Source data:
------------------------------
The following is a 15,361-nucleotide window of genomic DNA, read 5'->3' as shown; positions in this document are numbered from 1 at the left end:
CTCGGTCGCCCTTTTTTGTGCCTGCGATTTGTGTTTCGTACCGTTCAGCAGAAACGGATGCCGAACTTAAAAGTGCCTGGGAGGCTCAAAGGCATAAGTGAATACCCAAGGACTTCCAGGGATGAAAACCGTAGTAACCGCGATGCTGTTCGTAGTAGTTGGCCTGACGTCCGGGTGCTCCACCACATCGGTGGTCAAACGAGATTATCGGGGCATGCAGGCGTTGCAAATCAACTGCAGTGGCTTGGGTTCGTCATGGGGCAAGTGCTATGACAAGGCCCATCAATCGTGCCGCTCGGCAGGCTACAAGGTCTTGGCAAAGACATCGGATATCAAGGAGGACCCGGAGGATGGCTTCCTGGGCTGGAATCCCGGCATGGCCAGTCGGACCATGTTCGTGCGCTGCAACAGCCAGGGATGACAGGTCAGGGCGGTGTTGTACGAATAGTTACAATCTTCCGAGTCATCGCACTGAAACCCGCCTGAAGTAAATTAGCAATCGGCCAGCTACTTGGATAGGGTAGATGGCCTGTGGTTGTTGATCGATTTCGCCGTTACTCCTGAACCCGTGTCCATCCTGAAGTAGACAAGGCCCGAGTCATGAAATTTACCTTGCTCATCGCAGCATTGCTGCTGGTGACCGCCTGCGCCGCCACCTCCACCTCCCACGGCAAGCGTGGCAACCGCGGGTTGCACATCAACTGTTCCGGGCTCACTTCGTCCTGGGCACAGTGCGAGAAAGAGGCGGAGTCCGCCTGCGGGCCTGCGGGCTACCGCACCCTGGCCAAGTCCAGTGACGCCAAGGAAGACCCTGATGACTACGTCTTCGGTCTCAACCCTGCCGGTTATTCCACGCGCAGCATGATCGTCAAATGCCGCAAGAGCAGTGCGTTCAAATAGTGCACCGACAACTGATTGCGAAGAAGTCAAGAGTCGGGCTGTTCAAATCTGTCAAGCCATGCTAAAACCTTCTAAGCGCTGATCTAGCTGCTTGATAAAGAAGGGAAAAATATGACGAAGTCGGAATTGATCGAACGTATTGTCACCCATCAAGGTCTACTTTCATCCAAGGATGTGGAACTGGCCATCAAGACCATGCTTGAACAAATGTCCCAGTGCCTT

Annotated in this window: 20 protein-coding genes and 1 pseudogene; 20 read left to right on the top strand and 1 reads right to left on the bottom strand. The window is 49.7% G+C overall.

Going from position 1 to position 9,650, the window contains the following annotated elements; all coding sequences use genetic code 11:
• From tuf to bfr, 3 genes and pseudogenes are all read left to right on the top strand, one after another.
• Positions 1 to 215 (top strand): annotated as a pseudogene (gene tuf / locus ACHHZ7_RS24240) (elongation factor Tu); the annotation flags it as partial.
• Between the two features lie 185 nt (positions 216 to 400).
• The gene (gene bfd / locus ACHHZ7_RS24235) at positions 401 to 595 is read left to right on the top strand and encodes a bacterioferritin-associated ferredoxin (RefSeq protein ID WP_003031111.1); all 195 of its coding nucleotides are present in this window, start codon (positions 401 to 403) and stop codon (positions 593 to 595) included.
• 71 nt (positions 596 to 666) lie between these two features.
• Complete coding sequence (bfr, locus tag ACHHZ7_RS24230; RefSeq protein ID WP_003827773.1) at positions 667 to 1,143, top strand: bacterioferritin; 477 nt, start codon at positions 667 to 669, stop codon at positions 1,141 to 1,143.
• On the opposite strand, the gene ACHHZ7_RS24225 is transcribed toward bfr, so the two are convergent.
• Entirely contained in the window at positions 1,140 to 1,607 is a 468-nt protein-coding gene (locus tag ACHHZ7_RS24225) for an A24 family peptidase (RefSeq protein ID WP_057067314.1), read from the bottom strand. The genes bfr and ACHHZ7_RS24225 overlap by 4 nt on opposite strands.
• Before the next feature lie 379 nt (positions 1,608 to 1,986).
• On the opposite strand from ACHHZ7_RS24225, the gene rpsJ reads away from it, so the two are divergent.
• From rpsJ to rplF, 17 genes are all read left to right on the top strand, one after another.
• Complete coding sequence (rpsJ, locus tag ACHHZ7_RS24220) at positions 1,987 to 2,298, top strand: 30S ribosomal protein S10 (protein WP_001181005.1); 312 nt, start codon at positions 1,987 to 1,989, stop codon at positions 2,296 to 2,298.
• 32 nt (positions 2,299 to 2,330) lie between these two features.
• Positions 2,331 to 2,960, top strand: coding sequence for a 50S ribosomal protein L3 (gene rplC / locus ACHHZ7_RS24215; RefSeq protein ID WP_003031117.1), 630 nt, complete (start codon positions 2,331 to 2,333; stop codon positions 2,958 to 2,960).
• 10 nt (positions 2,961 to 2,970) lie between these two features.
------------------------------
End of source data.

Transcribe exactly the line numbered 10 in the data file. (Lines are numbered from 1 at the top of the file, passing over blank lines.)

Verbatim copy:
• Complete coding sequence (bfr, locus tag ACHHZ7_RS24230; RefSeq protein ID WP_003827773.1) at positions 667 to 1,143, top strand: bacterioferritin; 477 nt, start codon at positions 667 to 669, stop codon at positions 1,141 to 1,143.